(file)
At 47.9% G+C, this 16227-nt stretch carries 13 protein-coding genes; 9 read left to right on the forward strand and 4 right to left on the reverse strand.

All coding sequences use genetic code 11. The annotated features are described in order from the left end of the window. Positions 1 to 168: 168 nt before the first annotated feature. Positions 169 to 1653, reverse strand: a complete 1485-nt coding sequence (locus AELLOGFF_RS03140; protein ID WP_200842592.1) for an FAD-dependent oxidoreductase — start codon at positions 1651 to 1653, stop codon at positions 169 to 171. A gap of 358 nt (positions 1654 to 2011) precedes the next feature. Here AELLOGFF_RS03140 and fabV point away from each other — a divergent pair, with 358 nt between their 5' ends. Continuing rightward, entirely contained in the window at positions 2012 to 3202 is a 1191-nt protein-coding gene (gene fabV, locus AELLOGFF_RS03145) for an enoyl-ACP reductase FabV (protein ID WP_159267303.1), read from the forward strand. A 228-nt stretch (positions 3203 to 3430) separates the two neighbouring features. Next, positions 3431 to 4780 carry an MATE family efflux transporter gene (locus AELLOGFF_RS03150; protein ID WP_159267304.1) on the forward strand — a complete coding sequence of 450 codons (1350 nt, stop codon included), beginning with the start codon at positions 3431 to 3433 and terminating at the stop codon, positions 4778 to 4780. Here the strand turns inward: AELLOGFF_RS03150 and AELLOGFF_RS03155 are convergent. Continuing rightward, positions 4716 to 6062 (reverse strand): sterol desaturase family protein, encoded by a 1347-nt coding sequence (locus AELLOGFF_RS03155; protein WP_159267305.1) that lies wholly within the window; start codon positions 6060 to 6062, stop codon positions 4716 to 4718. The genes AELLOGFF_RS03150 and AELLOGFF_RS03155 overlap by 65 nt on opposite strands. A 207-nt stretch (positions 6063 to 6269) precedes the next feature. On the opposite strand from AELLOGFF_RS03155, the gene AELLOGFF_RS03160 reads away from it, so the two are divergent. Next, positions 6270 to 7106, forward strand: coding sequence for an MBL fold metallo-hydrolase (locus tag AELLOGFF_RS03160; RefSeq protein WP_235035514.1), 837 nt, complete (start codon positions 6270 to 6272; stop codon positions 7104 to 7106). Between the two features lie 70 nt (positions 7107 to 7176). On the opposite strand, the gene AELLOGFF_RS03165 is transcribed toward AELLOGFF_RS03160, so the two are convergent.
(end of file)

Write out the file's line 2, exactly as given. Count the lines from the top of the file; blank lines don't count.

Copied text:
All coding sequences use genetic code 11. The annotated features are described in order from the left end of the window. Positions 1 to 168: 168 nt before the first annotated feature. Positions 169 to 1653, reverse strand: a complete 1485-nt coding sequence (locus AELLOGFF_RS03140; protein ID WP_200842592.1) for an FAD-dependent oxidoreductase — start codon at positions 1651 to 1653, stop codon at positions 169 to 171. A gap of 358 nt (positions 1654 to 2011) precedes the next feature. Here AELLOGFF_RS03140 and fabV point away from each other — a divergent pair, with 358 nt between their 5' ends. Continuing rightward, entirely contained in the window at positions 2012 to 3202 is a 1191-nt protein-coding gene (gene fabV, locus AELLOGFF_RS03145) for an enoyl-ACP reductase FabV (protein ID WP_159267303.1), read from the forward strand. A 228-nt stretch (positions 3203 to 3430) separates the two neighbouring features. Next, positions 3431 to 4780 carry an MATE family efflux transporter gene (locus AELLOGFF_RS03150; protein ID WP_159267304.1) on the forward strand — a complete coding sequence of 450 codons (1350 nt, stop codon included), beginning with the start codon at positions 3431 to 3433 and terminating at the stop codon, positions 4778 to 4780. Here the strand turns inward: AELLOGFF_RS03150 and AELLOGFF_RS03155 are convergent. Continuing rightward, positions 4716 to 6062 (reverse strand): sterol desaturase family protein, encoded by a 1347-nt coding sequence (locus AELLOGFF_RS03155; protein WP_159267305.1) that lies wholly within the window; start codon positions 6060 to 6062, stop codon positions 4716 to 4718. The genes AELLOGFF_RS03150 and AELLOGFF_RS03155 overlap by 65 nt on opposite strands. A 207-nt stretch (positions 6063 to 6269) precedes the next feature. On the opposite strand from AELLOGFF_RS03155, the gene AELLOGFF_RS03160 reads away from it, so the two are divergent. Next, positions 6270 to 7106, forward strand: coding sequence for an MBL fold metallo-hydrolase (locus tag AELLOGFF_RS03160; RefSeq protein WP_235035514.1), 837 nt, complete (start codon positions 6270 to 6272; stop codon positions 7104 to 7106). Between the two features lie 70 nt (positions 7107 to 7176). On the opposite strand, the gene AELLOGFF_RS03165 is transcribed toward AELLOGFF_RS03160, so the two are convergent.